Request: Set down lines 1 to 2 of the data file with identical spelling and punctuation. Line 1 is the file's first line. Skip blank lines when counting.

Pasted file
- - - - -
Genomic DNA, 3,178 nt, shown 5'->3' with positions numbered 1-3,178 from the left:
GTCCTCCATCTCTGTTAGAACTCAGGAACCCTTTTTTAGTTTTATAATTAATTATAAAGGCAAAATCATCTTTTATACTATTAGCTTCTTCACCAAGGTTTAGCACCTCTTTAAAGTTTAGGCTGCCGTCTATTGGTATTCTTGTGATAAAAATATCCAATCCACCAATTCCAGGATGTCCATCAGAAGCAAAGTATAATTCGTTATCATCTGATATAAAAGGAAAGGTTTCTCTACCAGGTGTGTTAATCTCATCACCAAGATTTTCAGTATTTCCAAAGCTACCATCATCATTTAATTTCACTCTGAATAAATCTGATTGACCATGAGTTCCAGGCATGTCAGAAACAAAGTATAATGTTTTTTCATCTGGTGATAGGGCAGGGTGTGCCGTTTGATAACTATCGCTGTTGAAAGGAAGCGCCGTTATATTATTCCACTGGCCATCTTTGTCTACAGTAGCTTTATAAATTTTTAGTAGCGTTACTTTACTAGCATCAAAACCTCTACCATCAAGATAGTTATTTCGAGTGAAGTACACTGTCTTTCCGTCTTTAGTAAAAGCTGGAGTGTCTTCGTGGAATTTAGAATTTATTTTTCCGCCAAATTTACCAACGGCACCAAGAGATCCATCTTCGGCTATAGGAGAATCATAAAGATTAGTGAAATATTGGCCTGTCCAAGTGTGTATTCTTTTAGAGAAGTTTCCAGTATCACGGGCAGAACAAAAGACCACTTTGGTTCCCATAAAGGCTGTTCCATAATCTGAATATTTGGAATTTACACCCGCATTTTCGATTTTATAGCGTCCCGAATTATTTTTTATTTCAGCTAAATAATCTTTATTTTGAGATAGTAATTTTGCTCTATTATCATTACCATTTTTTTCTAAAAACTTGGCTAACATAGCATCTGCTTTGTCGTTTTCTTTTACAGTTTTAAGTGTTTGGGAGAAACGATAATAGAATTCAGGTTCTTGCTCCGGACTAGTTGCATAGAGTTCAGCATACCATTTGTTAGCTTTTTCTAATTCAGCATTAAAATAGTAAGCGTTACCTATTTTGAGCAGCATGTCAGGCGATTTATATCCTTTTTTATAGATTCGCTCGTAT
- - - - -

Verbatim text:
Genomic DNA, 3,178 nt, shown 5'->3' with positions numbered 1-3,178 from the left:
GTCCTCCATCTCTGTTAGAACTCAGGAACCCTTTTTTAGTTTTATAATTAATTATAAAGGCAAAATCATCTTTTATACTATTAGCTTCTTCACCAAGGTTTAGCACCTCTTTAAAGTTTAGGCTGCCGTCTATTGGTATTCTTGTGATAAAAATATCCAATCCACCAATTCCAGGATGTCCATCAGAAGCAAAGTATAATTCGTTATCATCTGATATAAAAGGAAAGGTTTCTCTACCAGGTGTGTTAATCTCATCACCAAGATTTTCAGTATTTCCAAAGCTACCATCATCATTTAATTTCACTCTGAATAAATCTGATTGACCATGAGTTCCAGGCATGTCAGAAACAAAGTATAATGTTTTTTCATCTGGTGATAGGGCAGGGTGTGCCGTTTGATAACTATCGCTGTTGAAAGGAAGCGCCGTTATATTATTCCACTGGCCATCTTTGTCTACAGTAGCTTTATAAATTTTTAGTAGCGTTACTTTACTAGCATCAAAACCTCTACCATCAAGATAGTTATTTCGAGTGAAGTACACTGTCTTTCCGTCTTTAGTAAAAGCTGGAGTGTCTTCGTGGAATTTAGAATTTATTTTTCCGCCAAATTTACCAACGGCACCAAGAGATCCATCTTCGGCTATAGGAGAATCATAAAGATTAGTGAAATATTGGCCTGTCCAAGTGTGTATTCTTTTAGAGAAGTTTCCAGTATCACGGGCAGAACAAAAGACCACTTTGGTTCCCATAAAGGCTGTTCCATAATCTGAATATTTGGAATTTACACCCGCATTTTCGATTTTATAGCGTCCCGAATTATTTTTTATTTCAGCTAAATAATCTTTATTTTGAGATAGTAATTTTGCTCTATTATCATTACCATTTTTTTCTAAAAACTTGGCTAACATAGCATCTGCTTTGTCGTTTTCTTTTACAGTTTTAAGTGTTTGGGAGAAACGATAATAGAATTCAGGTTCTTGCTCCGGACTAGTTGCATAGAGTTCAGCATACCATTTGTTAGCTTTTTCTAATTCAGCATTAAAATAGTAAGCGTTACCTATTTTGAGCAGCATGTCAGGCGATTTATATCCTTTTTTATAGATTCGCTCGTAT